John Henry Taylor

Last updated

J.H. Taylor
JH Taylor 1908-08-01cr.jpg
Taylor in 1908
Personal information
Full nameJohn Henry Taylor
Born(1871-03-19)19 March 1871
Northam, Devon, England
Died10 February 1963(1963-02-10) (aged 91)
Northam, Devon, England
Sporting nationalityFlag of England.svg  England
Career
Turned professional1890
Retired1946
Professional wins19
Best results in major championships
(wins: 5)
U.S. Open 2nd: 1900
The Open Championship Won: 1894, 1895, 1900, 1909, 1913
Achievements and awards
World Golf Hall of Fame 1975 (member page)

John Henry "J.H." Taylor (19 March 1871 – 10 February 1963) was an English professional golfer and one of the pioneers of the modern game of golf. Taylor is considered to be one of the best golfers of all time. He was a significant golf course architect. Taylor helped to found the British PGA, the world's first, and became respected for his administrative work. He also wrote two notable golf books.

Contents

Biography

Taylor was born in Northam, Devon. He was a member of the fabled Great Triumvirate of the sport in his day, along with Harry Vardon and James Braid, and he won The Open Championship five times. [1] Born into a working-class family, and orphaned as a boy, he began work as a caddie and labourer at the Royal North Devon Golf Club (also known as Westward Ho!) at the age of eleven. He was employed as a caddie and houseboy by the Hutchinson family and was tasked to carry the bag of Horace Hutchinson. [2] He became a professional golfer at 19, and was employed by Burnham & Berrow Golf Club, the Winchester (later Royal Winchester) Golf Club – while there winning in successive years the first two of his Open Championships – then the Royal Wimbledon Golf Club, before eventually moving to the Royal Mid-Surrey Golf Club from 1899 until his retirement in 1946.

In 1901, Taylor was a co-founder and the first chairman of the British Professional Golfers' Association. This was the first association for professional golfers in the world. Bernard Darwin wrote that Taylor "had turned a feckless company into a self-respecting and respected body of men".

Taylor was a factor in the Open Championship from age 22 in 1893, until age 55, when he tied for 11th place in 1926. His five Open victories all took place before the First World War.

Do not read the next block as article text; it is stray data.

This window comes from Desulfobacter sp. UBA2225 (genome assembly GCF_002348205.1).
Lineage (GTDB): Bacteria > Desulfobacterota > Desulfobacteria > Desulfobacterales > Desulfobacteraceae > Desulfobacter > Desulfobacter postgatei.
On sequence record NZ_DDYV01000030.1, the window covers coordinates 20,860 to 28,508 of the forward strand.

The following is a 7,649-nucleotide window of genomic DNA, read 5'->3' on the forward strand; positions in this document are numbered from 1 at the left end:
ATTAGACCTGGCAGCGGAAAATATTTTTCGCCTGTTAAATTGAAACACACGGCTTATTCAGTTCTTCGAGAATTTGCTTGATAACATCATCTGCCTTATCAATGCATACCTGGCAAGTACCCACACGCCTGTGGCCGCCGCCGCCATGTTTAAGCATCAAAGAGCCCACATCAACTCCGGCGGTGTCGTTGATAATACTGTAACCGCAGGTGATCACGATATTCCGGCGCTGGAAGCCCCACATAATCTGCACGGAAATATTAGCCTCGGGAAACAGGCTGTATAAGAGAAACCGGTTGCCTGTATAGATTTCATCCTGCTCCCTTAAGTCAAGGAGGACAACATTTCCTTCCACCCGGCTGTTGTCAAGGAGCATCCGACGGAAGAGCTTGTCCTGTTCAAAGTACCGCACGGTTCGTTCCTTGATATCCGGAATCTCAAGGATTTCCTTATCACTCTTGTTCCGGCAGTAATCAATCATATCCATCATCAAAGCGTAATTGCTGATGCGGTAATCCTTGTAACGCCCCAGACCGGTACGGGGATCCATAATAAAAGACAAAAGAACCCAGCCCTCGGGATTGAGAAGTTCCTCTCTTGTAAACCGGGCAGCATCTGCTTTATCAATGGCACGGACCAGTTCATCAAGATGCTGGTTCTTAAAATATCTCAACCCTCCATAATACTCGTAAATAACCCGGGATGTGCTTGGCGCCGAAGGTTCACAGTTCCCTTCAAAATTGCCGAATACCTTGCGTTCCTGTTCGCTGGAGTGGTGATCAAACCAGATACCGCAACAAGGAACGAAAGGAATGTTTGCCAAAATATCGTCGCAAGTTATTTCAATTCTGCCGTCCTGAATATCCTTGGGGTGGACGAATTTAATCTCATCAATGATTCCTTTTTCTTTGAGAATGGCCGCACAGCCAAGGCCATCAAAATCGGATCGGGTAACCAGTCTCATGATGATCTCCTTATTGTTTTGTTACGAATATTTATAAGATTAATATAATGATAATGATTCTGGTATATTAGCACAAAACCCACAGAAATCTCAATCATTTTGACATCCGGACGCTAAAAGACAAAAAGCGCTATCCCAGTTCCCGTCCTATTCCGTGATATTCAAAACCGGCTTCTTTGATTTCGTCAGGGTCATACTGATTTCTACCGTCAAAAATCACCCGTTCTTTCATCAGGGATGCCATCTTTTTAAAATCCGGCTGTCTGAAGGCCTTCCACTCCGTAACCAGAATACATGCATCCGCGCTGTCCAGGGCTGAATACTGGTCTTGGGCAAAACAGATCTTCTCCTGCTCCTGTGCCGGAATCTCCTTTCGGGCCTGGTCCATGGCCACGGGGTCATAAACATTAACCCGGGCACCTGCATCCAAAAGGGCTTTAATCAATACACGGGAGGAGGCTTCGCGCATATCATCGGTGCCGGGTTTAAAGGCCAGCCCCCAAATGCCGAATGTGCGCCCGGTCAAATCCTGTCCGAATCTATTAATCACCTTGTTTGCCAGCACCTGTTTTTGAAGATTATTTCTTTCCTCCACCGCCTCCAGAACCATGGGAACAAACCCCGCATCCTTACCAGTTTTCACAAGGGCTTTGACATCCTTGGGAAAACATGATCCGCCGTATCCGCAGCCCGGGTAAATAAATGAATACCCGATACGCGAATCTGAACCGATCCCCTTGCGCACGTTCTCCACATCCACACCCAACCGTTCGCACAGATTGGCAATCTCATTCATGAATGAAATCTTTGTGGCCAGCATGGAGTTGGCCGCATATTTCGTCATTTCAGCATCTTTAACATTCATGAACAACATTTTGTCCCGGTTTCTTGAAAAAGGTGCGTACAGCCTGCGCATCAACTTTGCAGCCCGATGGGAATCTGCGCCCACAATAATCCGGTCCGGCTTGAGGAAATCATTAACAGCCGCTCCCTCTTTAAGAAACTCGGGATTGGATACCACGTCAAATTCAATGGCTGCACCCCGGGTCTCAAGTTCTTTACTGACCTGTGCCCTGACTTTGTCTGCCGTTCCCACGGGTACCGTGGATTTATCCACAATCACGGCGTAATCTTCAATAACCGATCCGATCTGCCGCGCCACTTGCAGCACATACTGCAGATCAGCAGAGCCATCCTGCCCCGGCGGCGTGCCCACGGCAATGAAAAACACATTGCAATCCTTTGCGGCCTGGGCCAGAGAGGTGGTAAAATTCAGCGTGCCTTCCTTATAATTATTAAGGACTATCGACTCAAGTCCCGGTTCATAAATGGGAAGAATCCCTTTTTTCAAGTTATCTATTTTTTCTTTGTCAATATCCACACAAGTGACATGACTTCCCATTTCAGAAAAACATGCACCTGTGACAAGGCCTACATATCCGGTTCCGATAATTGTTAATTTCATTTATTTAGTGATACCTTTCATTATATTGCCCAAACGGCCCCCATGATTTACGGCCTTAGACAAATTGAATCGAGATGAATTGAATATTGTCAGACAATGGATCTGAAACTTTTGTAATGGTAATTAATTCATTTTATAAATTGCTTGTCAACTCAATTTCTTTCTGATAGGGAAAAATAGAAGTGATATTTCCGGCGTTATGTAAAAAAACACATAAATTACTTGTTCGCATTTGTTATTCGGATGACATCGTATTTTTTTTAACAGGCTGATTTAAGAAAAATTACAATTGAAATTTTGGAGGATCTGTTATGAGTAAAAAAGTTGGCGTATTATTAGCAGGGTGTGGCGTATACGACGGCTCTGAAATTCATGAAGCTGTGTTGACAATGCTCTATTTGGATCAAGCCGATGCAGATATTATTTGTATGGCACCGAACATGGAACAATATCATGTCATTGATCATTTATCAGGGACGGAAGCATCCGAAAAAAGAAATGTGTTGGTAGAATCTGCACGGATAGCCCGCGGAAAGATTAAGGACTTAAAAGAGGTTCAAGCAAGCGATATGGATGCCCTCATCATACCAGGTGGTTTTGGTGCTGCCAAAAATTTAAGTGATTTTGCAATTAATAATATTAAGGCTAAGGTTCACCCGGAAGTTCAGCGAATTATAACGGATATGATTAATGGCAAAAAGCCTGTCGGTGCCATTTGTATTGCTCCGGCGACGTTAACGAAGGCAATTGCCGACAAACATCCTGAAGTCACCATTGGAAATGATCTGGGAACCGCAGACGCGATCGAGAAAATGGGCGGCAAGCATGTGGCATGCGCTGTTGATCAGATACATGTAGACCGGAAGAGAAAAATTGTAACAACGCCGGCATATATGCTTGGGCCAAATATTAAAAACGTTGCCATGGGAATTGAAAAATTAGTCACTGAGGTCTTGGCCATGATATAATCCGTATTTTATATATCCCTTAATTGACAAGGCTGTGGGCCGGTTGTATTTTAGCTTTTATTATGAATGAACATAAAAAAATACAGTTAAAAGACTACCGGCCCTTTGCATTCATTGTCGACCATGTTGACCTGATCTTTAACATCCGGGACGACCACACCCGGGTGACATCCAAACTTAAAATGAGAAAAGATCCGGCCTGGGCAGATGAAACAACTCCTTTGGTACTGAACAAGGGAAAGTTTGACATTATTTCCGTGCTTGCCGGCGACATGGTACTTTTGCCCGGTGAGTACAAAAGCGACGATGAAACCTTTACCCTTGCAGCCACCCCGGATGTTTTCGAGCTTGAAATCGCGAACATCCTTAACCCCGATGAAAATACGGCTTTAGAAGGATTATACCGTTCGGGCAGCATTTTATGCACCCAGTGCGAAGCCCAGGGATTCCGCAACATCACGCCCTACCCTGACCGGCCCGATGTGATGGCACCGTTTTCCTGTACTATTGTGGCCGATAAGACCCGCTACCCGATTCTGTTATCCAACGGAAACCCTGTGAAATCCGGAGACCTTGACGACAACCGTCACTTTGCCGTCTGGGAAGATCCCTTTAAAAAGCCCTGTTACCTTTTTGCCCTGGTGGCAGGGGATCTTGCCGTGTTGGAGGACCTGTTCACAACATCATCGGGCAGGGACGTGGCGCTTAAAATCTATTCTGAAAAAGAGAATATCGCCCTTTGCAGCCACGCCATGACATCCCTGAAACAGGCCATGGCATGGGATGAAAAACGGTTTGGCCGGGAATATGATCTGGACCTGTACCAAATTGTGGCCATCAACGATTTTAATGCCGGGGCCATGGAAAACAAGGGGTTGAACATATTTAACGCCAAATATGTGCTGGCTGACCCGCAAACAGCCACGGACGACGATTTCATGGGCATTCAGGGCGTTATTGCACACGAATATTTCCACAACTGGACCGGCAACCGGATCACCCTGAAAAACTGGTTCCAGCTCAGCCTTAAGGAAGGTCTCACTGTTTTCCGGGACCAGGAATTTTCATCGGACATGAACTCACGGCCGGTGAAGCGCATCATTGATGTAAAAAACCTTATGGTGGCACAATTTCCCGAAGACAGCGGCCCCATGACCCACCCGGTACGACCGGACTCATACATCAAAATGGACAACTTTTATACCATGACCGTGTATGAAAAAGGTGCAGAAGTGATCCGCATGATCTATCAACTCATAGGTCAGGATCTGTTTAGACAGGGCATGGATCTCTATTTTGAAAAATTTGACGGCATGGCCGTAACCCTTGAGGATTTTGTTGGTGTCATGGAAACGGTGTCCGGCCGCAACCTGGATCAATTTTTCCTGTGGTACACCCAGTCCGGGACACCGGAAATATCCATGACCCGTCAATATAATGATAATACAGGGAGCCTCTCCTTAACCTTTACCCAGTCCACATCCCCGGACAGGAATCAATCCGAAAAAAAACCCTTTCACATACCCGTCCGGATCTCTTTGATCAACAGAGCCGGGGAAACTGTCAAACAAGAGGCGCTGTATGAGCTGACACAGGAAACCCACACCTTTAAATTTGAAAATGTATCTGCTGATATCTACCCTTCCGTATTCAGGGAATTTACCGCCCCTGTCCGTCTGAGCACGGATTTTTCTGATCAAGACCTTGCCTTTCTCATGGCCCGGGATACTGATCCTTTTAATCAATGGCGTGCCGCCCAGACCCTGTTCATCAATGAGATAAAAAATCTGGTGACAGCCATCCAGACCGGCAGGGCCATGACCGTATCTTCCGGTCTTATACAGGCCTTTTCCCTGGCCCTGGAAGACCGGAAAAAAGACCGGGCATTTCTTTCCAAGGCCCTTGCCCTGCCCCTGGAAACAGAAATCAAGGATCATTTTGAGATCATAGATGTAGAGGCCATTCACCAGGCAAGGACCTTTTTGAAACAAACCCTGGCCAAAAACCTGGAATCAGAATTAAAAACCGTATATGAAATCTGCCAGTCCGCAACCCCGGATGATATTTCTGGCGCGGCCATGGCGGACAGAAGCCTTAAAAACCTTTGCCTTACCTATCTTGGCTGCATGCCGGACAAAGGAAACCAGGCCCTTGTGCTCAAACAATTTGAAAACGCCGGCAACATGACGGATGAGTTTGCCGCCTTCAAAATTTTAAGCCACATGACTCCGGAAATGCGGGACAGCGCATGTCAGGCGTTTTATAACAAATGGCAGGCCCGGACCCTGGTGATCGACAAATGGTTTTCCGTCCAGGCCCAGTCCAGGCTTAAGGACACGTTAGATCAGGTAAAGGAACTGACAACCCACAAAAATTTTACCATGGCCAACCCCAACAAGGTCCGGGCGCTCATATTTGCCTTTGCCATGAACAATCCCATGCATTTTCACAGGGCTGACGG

Open Championship wins:

Taylor captained the 1933 Great Britain Ryder Cup team to a win over the United States, and remains the only captain on either side never to have played in any of the matches.

Taylor was also involved in designing courses across England including York Golf Club in 1903, Hindhead Golf Club in 1904, Andover Golf Club in 1907, Frilford Heath's Red Course in 1908, Hainault Golf Club's Upper Course in 1909, [3] Heaton Park Golf Club (Manchester) in 1912, Hainault Golf Club's Lower Course in 1923, [3] Bigbury Golf Club in South Devon in 1926, Pinner Hill Golf Club (Middlesex) 1927, [4] Axe Cliff Golf Club (Seaton, Devon) in 1920s [5] and Batchwood Hall Golf Club (St Albans) in 1935. He is attributed with being the inventor of the 'dogleg', [5] although holes of that form had existed on many courses before Taylor began golf course design (for example No. 7 at Old Course at St Andrews and No. 4 at Prestwick Golf Club). He was made an honorary member of The Royal and Ancient Golf Club of St Andrews in 1949, and was president of Royal Birkdale, whose course he had designed, in 1957.

A housing development in his hometown of Northam was named in his honour (JH Taylor Drive).

Tournament wins

Taylor c. 1895 JH Taylor c1895.jpg
Taylor c. 1895
Taylor c. 1900 JH Taylor c1900.jpg
Taylor c. 1900
Taylor in 1912 JH Taylor 1912.jpg
Taylor in 1912

Note: This list may be incomplete

Major championships are shown in bold.

Major championships

Wins (5)

YearChampionship54 holesWinning scoreMarginRunner(s)-up
1894 The Open Championship 3 shot lead84-80-81-81=3265 strokes Flag of Scotland.svg Douglas Rolland
1895 The Open Championship (2)3 shot deficit86-78-80-78=3224 strokes Flag of Scotland.svg Sandy Herd
1900 The Open Championship (3)6 shot lead79-77-78-75=3098 strokes Flag of Jersey.svg Harry Vardon
1909 The Open Championship (4)4 shot lead74-73-74-74=2956 strokes Flag of England.svg Tom Ball, Flag of Scotland.svg James Braid
1913 The Open Championship (5)3 shot lead73-75-77-79=3048 strokes Flag of Jersey.svg Ted Ray

Results timeline

Tournament1893189418951896189718981899
U.S. Open NYFNYF
The Open Championship T10112T1044
Tournament1900190119021903190419051906190719081909
U.S. Open 2
The Open Championship 13T6T9T2T222T71
Tournament1910191119121913191419151916191719181919
U.S. Open T30NTNT
The Open Championship T14T5T1112NTNTNTNTNT
Tournament1920192119221923192419251926192719281929
U.S. Open
The Open Championship 12T266T445T6T1149CUT

Note: Taylor only played in The Open Championship and the U.S. Open.

  Win
  Top 10
  Did not play

NYF = Tournament not yet founded
NT = No tournament
CUT = missed the half-way cut
"T" indicates a tie for a place

Team appearances

Writings

See also

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References

  1. "1894 J.H. Taylor". The Open. Archived from the original on 16 October 2013. Retrieved 16 October 2013.
  2. Stevens, Mike. "The Father of Golf Instruction". usgtf.com. Archived from the original on 21 November 2014. Retrieved 17 April 2015.
  3. 1 2 Hainault Golf Club Archived 27 July 2014 at the Wayback Machine
  4. Pinner Hill Golf Club – The Course Archived 20 April 2010 at the Wayback Machine
  5. 1 2 From Wall Plaque at Axe Cliff Golf Club, Seaton, Devon